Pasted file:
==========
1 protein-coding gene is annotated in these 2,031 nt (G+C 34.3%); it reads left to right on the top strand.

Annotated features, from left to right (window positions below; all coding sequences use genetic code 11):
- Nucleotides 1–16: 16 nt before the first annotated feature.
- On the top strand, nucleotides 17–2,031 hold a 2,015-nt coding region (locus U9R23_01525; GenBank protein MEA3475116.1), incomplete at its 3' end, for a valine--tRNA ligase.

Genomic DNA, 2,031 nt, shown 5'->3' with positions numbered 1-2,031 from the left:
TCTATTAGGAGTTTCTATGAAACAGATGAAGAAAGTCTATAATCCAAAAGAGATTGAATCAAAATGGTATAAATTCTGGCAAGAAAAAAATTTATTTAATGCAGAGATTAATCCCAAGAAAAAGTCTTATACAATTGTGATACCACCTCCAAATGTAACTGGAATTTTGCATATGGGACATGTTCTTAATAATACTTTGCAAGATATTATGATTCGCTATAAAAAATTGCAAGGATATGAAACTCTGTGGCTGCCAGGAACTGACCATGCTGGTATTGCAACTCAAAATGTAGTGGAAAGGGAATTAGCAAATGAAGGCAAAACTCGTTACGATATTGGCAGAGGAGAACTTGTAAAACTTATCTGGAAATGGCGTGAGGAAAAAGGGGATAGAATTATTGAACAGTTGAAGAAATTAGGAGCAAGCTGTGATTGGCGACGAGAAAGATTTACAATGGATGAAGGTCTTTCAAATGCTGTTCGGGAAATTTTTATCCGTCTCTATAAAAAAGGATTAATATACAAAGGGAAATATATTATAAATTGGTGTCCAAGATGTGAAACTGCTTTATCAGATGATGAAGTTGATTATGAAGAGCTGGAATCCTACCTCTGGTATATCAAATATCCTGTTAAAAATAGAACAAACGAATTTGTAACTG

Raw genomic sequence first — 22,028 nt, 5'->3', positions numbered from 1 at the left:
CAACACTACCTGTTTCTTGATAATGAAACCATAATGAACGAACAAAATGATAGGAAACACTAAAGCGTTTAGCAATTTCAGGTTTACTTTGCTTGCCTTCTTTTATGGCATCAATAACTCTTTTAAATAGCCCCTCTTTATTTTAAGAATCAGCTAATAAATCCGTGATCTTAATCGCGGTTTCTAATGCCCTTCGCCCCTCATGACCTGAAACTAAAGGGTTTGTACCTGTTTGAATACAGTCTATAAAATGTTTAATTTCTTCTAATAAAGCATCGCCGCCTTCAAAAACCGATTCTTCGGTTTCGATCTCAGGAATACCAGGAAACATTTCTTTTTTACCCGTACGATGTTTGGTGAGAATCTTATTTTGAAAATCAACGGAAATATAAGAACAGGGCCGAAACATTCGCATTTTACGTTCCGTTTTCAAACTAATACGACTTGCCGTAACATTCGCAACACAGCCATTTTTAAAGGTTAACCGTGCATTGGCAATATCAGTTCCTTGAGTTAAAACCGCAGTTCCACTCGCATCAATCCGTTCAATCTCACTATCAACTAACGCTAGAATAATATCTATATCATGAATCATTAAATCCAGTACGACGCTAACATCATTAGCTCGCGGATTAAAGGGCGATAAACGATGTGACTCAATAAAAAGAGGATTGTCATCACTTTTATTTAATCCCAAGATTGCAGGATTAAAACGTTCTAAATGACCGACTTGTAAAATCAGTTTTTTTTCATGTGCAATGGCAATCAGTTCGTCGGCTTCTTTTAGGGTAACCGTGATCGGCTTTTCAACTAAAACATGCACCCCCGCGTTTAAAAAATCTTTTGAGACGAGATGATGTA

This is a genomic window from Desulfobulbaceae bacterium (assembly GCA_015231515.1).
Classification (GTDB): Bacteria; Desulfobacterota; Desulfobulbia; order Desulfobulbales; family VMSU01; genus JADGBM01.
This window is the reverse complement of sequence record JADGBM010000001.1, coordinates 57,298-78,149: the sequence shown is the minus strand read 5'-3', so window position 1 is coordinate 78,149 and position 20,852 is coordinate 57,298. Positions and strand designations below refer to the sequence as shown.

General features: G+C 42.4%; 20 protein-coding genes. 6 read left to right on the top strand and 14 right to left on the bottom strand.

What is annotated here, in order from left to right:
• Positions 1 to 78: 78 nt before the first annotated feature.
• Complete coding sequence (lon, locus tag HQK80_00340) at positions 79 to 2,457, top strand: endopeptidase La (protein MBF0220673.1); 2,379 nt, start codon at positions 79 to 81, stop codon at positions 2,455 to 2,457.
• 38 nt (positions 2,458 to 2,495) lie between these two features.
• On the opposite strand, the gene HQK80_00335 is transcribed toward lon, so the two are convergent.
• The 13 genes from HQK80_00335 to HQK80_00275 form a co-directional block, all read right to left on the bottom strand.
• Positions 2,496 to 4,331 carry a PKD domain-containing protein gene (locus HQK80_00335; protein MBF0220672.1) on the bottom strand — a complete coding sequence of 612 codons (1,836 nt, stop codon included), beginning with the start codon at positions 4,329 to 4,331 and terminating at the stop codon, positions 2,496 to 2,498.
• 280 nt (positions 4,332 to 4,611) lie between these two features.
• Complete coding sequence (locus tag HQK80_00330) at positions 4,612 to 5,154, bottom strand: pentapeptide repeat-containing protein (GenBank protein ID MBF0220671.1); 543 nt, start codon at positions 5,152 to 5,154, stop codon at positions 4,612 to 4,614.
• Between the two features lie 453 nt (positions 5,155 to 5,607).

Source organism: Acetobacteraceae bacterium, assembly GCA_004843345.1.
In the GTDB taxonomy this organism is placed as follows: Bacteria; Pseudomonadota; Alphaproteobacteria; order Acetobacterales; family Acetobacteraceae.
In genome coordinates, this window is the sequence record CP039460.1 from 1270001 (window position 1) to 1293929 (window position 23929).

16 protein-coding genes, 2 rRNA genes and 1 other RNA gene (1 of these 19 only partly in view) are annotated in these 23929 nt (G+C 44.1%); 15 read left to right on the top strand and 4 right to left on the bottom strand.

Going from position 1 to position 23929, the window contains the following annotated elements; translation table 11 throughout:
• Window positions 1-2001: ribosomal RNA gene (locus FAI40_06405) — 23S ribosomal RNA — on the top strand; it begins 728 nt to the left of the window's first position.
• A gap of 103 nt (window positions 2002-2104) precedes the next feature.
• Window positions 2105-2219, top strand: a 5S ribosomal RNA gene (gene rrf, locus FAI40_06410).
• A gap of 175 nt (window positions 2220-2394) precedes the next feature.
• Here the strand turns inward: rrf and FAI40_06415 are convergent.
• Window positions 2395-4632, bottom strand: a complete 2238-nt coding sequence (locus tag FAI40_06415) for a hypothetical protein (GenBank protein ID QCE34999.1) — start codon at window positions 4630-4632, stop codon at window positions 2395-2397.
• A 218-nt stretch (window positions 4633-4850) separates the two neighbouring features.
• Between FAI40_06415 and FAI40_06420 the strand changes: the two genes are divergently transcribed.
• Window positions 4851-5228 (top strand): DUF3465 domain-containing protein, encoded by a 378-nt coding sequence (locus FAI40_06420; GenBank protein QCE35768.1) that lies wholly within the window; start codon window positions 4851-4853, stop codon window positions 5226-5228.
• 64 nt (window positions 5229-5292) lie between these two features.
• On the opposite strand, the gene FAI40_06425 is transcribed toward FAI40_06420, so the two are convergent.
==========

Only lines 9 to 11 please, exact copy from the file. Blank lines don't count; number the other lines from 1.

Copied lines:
This is a genomic window from Desulfobulbaceae bacterium (assembly GCA_015231515.1).
Classification (GTDB): Bacteria; Desulfobacterota; Desulfobulbia; order Desulfobulbales; family VMSU01; genus JADGBM01.
This window is the reverse complement of sequence record JADGBM010000001.1, coordinates 57,298-78,149: the sequence shown is the minus strand read 5'-3', so window position 1 is coordinate 78,149 and position 20,852 is coordinate 57,298. Positions and strand designations below refer to the sequence as shown.